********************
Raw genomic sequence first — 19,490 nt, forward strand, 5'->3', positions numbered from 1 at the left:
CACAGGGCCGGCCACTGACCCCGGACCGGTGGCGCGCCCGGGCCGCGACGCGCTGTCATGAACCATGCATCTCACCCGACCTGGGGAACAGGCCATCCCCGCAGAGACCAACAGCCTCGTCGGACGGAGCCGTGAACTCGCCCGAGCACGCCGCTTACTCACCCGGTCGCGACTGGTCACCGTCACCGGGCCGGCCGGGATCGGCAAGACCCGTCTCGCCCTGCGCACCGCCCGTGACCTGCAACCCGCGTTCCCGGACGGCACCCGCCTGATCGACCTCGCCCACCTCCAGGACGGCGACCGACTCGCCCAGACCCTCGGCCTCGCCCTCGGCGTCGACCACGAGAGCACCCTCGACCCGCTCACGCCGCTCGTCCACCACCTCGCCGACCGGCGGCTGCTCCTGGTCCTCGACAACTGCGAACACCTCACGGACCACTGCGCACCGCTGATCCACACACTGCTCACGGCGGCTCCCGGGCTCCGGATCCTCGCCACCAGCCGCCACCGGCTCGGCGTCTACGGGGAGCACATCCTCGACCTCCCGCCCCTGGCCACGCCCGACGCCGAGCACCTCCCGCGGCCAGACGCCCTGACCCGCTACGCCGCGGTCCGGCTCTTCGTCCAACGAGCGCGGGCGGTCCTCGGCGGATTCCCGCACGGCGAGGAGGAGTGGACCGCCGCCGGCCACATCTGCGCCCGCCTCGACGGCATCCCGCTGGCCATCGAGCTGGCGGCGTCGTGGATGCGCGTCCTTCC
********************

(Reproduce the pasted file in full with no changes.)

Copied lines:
Raw genomic sequence first — 19,490 nt, forward strand, 5'->3', positions numbered from 1 at the left:
CACAGGGCCGGCCACTGACCCCGGACCGGTGGCGCGCCCGGGCCGCGACGCGCTGTCATGAACCATGCATCTCACCCGACCTGGGGAACAGGCCATCCCCGCAGAGACCAACAGCCTCGTCGGACGGAGCCGTGAACTCGCCCGAGCACGCCGCTTACTCACCCGGTCGCGACTGGTCACCGTCACCGGGCCGGCCGGGATCGGCAAGACCCGTCTCGCCCTGCGCACCGCCCGTGACCTGCAACCCGCGTTCCCGGACGGCACCCGCCTGATCGACCTCGCCCACCTCCAGGACGGCGACCGACTCGCCCAGACCCTCGGCCTCGCCCTCGGCGTCGACCACGAGAGCACCCTCGACCCGCTCACGCCGCTCGTCCACCACCTCGCCGACCGGCGGCTGCTCCTGGTCCTCGACAACTGCGAACACCTCACGGACCACTGCGCACCGCTGATCCACACACTGCTCACGGCGGCTCCCGGGCTCCGGATCCTCGCCACCAGCCGCCACCGGCTCGGCGTCTACGGGGAGCACATCCTCGACCTCCCGCCCCTGGCCACGCCCGACGCCGAGCACCTCCCGCGGCCAGACGCCCTGACCCGCTACGCCGCGGTCCGGCTCTTCGTCCAACGAGCGCGGGCGGTCCTCGGCGGATTCCCGCACGGCGAGGAGGAGTGGACCGCCGCCGGCCACATCTGCGCCCGCCTCGACGGCATCCCGCTGGCCATCGAGCTGGCGGCGTCGTGGATGCGCGTCCTTCC